“Rio+20” is the short name for the United Nations Conference on Sustainable Development to take place in Rio de Janeiro, Brazil, in June 2012 – twenty years after the landmark 1992 Earth Summit in Rio. Rio+20 is also an opportunity to look ahead to the world we want in 20 years. At the Rio+20 Conference, world leaders, along with thousands of participants from the private sector, NGOs and other groups, will come together to shape how we can reduce poverty, advance social equity and ensure environmental protection on an ever more crowded planet. The official discussions will focus on two main themes: How to build a green economy to achieve sustainable development and lift people out of poverty; and how to improve international coordination for sustainable development. It is a historic opportunity to define pathways to a sustainable future – a future with more jobs, more clean energy, greater security and a decent standard of living for all.
On June 18, 2012 Utah Valley University (UVU) sent a delegation of representatives to the Rio+20 Global Conference on Sustainable Development. Among NGO’s, governments, and major financial institutions, academic institutions and universities have played key roles in the contribution to Sustainable Mountain Development (SMD). UVU is such an institution that has taken the lead in specific fields pertaining to SMD, and in turn has made significant contributions to this conference.
In the past, Utah Valley University (UVU) has displayed specific interests in SMD, and on numerous occasions contributed greatly to the field of SMD concerning gender issues. In 2006 UVU officially became a member of the Mountain Partnership, a coalition of global institutions who promote sustainable mountain agenda globally along with the United Nations. Because of the important role of family and women in Utah’s heritage and culture UVU decided to focus their efforts specifically on the gender issues of the SMD-agenda.
As a practical step towards implementing the gender agenda, UVU, along with the International University of Kyrgyzstan, hosted the first Women of the Mountains Conference in 2007. The conference highlighted women and children’s issues and the need for Mountain Partnership members in the region to work jointly in addressing these issues. This conference continued the traditions of the Thimphu Declaration, a document created during the 2002 celebration of the Mountain Women Conference. The Thimphu Declaration highlights issues that are critical to women and children within mountainous regions. The final document produced by the Women of the Mountains Conference, the Orem Declaration of Mountain Women, has become one of the official documents of the international community on gender issues.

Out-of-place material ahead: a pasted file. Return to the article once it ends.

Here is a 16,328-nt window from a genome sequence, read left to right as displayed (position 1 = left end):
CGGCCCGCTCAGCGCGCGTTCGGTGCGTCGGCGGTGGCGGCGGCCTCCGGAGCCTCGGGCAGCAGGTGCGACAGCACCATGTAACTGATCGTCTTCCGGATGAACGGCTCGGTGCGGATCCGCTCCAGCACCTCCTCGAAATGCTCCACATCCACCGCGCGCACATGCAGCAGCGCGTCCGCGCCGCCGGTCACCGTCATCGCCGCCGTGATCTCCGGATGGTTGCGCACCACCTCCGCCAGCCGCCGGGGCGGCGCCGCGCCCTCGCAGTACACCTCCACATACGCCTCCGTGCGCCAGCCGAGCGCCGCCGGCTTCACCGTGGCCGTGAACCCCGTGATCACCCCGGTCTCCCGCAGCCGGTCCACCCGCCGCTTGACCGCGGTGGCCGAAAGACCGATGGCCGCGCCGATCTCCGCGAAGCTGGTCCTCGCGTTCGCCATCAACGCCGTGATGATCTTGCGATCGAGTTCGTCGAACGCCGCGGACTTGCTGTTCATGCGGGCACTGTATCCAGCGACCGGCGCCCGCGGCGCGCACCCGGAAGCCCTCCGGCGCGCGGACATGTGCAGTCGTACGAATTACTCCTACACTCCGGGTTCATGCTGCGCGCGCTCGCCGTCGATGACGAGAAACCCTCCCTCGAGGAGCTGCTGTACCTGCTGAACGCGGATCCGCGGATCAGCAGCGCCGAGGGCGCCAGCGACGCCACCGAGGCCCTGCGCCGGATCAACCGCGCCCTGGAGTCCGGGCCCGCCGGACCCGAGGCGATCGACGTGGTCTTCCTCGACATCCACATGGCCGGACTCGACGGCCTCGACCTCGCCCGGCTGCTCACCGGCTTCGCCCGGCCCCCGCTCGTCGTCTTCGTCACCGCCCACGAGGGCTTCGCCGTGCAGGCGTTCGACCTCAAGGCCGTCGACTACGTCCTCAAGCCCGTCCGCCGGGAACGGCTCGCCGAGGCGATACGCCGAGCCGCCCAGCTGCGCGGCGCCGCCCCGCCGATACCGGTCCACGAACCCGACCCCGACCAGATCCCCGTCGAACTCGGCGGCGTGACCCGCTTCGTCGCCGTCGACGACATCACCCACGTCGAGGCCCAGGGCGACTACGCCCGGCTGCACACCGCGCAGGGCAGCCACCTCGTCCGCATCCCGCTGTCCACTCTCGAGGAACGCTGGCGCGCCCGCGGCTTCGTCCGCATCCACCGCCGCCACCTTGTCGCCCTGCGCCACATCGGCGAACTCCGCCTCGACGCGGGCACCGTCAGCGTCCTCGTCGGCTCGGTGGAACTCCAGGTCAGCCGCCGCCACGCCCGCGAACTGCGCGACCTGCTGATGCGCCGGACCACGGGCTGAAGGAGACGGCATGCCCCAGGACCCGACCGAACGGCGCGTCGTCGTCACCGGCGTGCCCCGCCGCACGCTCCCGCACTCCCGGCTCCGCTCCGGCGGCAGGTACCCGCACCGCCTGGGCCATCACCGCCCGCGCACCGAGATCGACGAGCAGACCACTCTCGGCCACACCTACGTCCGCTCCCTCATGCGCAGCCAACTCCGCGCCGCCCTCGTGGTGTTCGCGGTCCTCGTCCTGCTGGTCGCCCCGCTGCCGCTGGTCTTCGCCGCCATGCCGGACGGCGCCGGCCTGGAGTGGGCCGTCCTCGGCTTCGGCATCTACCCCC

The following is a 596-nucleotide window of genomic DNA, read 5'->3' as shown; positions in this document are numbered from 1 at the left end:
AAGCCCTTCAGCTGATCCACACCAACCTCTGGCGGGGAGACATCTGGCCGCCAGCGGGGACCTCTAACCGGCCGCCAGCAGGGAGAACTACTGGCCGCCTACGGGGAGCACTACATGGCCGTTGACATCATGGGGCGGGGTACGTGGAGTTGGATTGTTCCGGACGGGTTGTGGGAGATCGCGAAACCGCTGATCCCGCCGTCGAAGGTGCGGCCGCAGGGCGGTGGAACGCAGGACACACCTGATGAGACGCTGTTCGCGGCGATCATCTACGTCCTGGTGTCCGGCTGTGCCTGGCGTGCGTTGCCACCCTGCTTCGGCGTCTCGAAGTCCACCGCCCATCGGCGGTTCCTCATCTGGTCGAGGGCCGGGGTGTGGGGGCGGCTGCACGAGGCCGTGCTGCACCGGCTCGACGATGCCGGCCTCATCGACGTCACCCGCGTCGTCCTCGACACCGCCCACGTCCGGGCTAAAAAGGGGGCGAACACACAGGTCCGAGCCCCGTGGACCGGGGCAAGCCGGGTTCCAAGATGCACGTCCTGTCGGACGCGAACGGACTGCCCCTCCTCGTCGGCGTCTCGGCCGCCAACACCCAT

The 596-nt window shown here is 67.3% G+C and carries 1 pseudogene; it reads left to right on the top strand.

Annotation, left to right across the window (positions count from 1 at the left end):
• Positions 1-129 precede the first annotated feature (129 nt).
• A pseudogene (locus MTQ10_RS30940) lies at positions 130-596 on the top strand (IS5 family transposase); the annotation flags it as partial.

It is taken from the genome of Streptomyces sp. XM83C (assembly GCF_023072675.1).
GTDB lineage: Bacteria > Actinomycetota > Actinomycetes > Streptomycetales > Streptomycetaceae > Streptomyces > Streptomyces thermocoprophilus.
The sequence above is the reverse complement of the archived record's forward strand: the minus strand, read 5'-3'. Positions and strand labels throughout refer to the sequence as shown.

As a result, the Secretary General of the United Nations in the report on sustainable mountain development of the to the General Assembly of the U.N. on August 03, 2009, highlighted UVU’s efforts in the following way: “In response to the Orem Declaration of Mountain Women (the final document of The Women of the Mountains Conference, 2007, organized by Utah Valley University and the Utah-Russia Institute in Orem, Utah, United States of America), several institutions in the Rocky Mountain States of North America established a regional network on sustainable mountain development and gender issues. This led to exchanges of state legislatures/parliaments between Rocky Mountain States and mountain nations in Central Asia; including support of sales by Vista 360, a non-governmental organization based in the United States of hand-made local handicrafts from the mountains of Central Asia in the United States and the funding of cultural exchanges.”
In 2011 UVU held the Second International Women of the Mountains Conference. Continuing in the traditions of the first International Women of the Mountains Conference, and implementing the decisions of the Orem Declaration of the Mountain Women, UVU hosted the second international conference on gender issues in 2011. The conference was mentioned in the Report on North American SMD of the Mountain Partnership for RIO+20 Conference in Brazil: “The second conference served to strengthen the regional approach for advancing the SMD and gender agendas by expanding the network of North American Mountain Partnership members and involving youth from Utah high-schools and UVU students in the conference activities.”
In preparation for the contribution of UVU to the Rio+20 Conference, a third International Women of the Mountains was held on June 13-14 in Puno, Peru to continue the traditions of the two previous international conferences, organized by UVU and IUK in Orem, Utah in 2007 and 2011. UVU sent a delegation of Professors and students to participate. This conference was an integral step in the continued involvement of UVU in SMD as this conference would implement a number of decisions of the Orem Declaration of Mountain Women, which aimed to both strengthen regional alliances in the promotion of gender issues and encourage membership in the Mountain Partnership and Mountain Forum; as well as alternate convention sites between Utah and the other mountainous countries around the world, with the aim of identifying and resolving problems which women in mountainous regions face. This would serve as a historic event, as this was UVU’s first venture internationally in this particular field.